20 April 2015

 Soldier in war

Image: WWI Trench—Stock image
Image courtesy: ©iStock.com/igs942

 

When a lone bugler stands this Anzac Day to play the simplest of brass instruments large crowds will stand and pause to listen thoughtfully and remember.

In our contemporary world the sound of the Last Post is transporting and powerful—the sounds of the bugle and the silence that follow have different meanings for us all.

While these are two easily recognisable sounds, a new research project looking more deeply at the sounds of war is helping to show how the auditory sense has shaped experience and memory of war.

Professor Joy Damousi, an ARC Laureate Fellow and Professor of History in the School of Historical and Philosophical Studies at The University of Melbourne, is the Chief Investigator on the research project ‘Hells Sounds’.

The project, funded through the 2014 ARC Discovery Projects scheme round (DP140101681), will re-conceptualise the history of the two world wars through the auditory landscape created by inflicting violence on the senses.  

Professor Damousi is drawing on diaries, memoirs and contemporary accounts, to explore how sounds of the battlefield and the home-front during the First and Second World Wars have shaped the experience and memory of these events by civilians and combatants.

“An obvious and striking example is the sirens of both World War I and World War II, particularly the London blitz and what people remember of the sirens—it really chilled people in terms of their whole memory of war,” Professor Damousi said.

Another element of Professor Damousi’s project is looking at the emotions and the emotional experience of war through those sounds. Fear and anxiety are the obvious ones; however Professor Damousi notes the varying landscape of sound, especially in the battlefield.

“One of the areas I want to explore is the sound of nature and what that invoked in soldiers. For example, bird song and the sound of nature on the battlefield.

“What l’m looking at is how that tempers the violence; it inspires a response that is quite profound—when there is death around and nature can survive through it.”

Silence is another powerful memory and emotion of war.

“Silence on the battlefield is literally the calm before the storm,” Professor Damousi said.

“Soldiers were writing how that was more terrifying than listening to bombs and artillery. They knew exactly where they stood when there was gunfire, but when there was silence there’s extraordinary fear and heightened anxiety about what is coming next.”

Silence also signified the end of the war.

“People write about the silence so passionately and so profoundly—you can just feel their relief, they are just so happy the war is over.”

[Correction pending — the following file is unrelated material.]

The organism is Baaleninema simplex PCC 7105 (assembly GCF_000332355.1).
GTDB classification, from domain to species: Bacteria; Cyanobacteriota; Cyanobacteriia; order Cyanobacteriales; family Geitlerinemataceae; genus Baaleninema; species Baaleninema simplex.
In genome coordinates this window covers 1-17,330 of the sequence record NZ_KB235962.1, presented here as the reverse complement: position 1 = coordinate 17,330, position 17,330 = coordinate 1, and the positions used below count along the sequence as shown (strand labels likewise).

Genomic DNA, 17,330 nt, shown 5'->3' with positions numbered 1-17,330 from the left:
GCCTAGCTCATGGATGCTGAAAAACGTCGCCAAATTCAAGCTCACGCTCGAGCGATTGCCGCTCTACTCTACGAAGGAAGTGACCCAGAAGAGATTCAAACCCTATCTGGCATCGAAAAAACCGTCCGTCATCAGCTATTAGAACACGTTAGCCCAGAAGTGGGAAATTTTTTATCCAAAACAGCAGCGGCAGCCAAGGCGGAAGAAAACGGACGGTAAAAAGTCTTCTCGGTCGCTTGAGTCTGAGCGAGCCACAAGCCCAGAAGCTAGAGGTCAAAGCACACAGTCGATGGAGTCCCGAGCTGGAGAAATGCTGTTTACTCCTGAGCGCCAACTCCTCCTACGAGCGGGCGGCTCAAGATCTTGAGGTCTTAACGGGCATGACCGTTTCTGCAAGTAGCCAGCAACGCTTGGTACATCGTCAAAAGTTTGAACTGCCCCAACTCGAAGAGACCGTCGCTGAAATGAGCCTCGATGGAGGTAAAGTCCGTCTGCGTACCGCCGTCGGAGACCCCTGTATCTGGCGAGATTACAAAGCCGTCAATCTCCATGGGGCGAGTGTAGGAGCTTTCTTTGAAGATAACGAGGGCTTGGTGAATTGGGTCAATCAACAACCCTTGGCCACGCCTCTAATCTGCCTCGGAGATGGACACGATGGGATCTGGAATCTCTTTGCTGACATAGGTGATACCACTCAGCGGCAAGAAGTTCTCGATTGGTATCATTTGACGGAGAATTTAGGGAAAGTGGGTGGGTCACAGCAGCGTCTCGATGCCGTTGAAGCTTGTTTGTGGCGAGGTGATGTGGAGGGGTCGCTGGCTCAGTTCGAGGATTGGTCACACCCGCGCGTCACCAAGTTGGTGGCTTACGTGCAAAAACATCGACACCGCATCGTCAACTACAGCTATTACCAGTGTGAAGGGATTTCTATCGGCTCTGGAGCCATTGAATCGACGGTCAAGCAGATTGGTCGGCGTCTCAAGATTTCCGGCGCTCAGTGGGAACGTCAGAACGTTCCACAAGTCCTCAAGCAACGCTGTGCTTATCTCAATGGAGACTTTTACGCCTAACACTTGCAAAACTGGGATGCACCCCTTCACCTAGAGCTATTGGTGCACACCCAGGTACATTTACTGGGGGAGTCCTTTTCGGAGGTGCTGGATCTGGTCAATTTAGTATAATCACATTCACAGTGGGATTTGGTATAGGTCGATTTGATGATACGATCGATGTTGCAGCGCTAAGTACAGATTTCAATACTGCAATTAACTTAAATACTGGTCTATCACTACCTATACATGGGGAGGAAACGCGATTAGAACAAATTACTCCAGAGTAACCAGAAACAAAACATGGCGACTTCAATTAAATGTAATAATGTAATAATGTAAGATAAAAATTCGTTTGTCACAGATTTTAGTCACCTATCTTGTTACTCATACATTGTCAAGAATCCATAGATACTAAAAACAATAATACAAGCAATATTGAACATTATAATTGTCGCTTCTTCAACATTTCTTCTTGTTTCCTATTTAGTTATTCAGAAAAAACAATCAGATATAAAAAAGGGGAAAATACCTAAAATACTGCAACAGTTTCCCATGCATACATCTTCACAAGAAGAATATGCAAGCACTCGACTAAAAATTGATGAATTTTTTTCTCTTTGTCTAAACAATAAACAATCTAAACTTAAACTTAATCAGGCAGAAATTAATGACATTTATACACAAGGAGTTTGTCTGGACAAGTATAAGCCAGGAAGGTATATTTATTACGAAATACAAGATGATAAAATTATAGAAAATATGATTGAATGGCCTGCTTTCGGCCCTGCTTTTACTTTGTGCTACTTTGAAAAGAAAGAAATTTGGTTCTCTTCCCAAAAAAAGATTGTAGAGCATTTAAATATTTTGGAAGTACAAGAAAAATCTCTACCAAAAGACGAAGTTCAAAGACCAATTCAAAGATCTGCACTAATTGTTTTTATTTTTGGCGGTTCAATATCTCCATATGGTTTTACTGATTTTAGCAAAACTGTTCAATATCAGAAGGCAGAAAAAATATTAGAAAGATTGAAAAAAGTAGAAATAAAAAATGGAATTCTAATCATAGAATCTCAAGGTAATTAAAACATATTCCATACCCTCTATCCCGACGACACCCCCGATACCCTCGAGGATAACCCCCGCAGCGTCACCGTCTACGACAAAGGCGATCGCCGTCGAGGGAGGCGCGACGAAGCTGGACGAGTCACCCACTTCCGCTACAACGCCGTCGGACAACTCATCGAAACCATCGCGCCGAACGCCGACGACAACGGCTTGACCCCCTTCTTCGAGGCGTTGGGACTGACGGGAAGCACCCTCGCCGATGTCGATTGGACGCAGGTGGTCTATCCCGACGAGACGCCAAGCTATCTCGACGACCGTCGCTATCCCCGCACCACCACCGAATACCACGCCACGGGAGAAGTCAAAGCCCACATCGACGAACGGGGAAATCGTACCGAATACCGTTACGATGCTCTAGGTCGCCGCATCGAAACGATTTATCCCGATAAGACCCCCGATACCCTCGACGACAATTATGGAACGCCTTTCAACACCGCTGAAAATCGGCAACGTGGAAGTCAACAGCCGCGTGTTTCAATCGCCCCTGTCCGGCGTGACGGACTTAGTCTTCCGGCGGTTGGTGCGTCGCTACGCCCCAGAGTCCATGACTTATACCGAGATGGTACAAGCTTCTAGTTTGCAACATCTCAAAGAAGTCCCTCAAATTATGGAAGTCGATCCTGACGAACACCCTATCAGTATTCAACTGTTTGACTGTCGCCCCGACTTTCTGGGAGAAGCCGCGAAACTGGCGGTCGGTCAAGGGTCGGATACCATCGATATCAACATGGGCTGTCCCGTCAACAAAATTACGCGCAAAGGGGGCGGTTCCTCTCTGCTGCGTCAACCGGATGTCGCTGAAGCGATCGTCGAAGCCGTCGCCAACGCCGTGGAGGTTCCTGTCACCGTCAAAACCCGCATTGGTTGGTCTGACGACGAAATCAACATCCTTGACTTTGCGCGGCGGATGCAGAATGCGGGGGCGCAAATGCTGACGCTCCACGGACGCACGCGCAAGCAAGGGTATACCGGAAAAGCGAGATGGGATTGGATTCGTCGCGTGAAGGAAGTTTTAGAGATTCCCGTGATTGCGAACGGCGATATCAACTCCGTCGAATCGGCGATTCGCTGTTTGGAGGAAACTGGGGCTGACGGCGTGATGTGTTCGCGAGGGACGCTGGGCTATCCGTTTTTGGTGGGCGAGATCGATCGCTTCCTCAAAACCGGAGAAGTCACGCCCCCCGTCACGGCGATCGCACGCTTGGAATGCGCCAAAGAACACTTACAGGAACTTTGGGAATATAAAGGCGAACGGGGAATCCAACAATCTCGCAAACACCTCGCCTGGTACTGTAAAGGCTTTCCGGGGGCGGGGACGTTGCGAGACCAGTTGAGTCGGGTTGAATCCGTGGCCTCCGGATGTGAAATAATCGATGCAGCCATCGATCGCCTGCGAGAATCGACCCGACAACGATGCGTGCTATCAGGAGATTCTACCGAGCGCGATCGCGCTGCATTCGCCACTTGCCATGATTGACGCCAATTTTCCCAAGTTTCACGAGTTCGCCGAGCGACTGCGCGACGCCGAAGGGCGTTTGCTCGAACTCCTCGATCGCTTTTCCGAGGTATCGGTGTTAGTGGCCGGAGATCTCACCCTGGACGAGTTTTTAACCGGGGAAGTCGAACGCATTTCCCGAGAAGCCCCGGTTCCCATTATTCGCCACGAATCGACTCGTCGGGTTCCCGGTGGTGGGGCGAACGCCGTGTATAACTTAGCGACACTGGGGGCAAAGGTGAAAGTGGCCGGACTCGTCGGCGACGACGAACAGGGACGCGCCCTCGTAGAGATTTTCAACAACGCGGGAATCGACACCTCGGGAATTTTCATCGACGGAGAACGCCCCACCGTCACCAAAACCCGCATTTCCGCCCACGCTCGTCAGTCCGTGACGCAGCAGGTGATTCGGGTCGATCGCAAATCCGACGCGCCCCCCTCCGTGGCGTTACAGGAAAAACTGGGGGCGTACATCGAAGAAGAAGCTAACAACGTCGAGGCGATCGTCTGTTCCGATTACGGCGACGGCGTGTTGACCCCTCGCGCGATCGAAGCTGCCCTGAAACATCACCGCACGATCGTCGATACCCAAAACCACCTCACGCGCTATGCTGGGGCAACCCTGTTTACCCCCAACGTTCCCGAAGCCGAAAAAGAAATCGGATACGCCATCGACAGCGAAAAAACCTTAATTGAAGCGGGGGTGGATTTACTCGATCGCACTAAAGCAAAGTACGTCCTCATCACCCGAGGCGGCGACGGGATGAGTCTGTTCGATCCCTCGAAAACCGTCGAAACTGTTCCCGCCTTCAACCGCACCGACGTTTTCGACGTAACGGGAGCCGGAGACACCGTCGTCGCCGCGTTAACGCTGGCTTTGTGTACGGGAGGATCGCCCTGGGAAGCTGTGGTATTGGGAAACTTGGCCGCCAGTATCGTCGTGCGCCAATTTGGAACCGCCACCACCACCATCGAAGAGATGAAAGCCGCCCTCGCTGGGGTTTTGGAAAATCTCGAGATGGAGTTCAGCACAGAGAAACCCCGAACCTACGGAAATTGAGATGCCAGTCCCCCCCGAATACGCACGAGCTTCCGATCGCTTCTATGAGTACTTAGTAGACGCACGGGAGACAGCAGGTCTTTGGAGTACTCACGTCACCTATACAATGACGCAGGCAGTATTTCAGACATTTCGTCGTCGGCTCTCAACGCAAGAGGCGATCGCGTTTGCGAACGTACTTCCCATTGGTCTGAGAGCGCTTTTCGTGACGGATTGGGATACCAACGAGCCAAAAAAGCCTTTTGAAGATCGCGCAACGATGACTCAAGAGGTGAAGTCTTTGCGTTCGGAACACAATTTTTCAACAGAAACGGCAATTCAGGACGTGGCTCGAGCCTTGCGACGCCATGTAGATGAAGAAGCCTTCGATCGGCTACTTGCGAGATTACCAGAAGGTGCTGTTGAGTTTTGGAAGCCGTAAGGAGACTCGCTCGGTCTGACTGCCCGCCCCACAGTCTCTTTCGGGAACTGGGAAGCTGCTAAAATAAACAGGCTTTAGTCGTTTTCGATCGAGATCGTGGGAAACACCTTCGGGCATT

A third element of the ‘Hells Sounds’ project is how the sounds of war dictated behaviour.

“That theme is very strong on the home-front,” Professor Damousi explains.

“When the Zeppelin bombs London the response to that is really driven by people listening to the sound of the Zeppelin, they can see it, but it’s when they hear it that they begin to respond in particular ways, and that defines their whole experience.”

Through her research project Professor Damousi is trying to merge military history with cultural history to look at a broader spectrum of wartime experience and capture different experiences of war and its legacy.

Even those who were documenting the war used words associated with sound to explain their stories or write their poems. Wilfred Owen MC, an English poet and soldier, was one of the leading poets of the First World War. His poem Anthem for Doomed Youth takes the reader on an emotive auditory journey of war.

What passing-bells for these who die as cattle? 
Only the monstrous anger of the guns.  
Only the stuttering rifles' rapid rattle  
Can patter out their hasty orisons.
No mockeries now for them; no prayers nor bells;  
Nor any voice of mourning save the choirs,
The shrill, demented choirs of wailing shells;  
And bugles calling for them from sad shires.

“They write about their whole experience through this inescapable sound,” Professor Damousi said.

“It was 24–7, they could not escape it and the poets encapsulate this.

“World War I introduced new technology into warfare…that is an industrial war. This created new sounds. It wasn’t just loud, it was pervasive and it was distinctly different to anything they had heard before.”

Professor Damousi believes research in this area is vitally important, particularly in the context of how the body and senses are affected by these moments of extreme violence.

“Sound is so embedded in our memories; that’s what people retain, the auditory impact, even in our contemporary digital world that is saturated with images.

“We need to look at our responses and how medicine has or has not caught up with those sorts of connections (between sound and emotional impact).

“We need to put at the centre and the heart of historical studies the importance of looking at the auditory experiences. We can’t really write about ourselves, in the present or the past, without looking at issues around sound and listening.

“War does not leave anyone untouched—we need to open up the landscape of the battlefield above and beyond what we know.”

For more information about this research project, please contact Professor Joy Damousi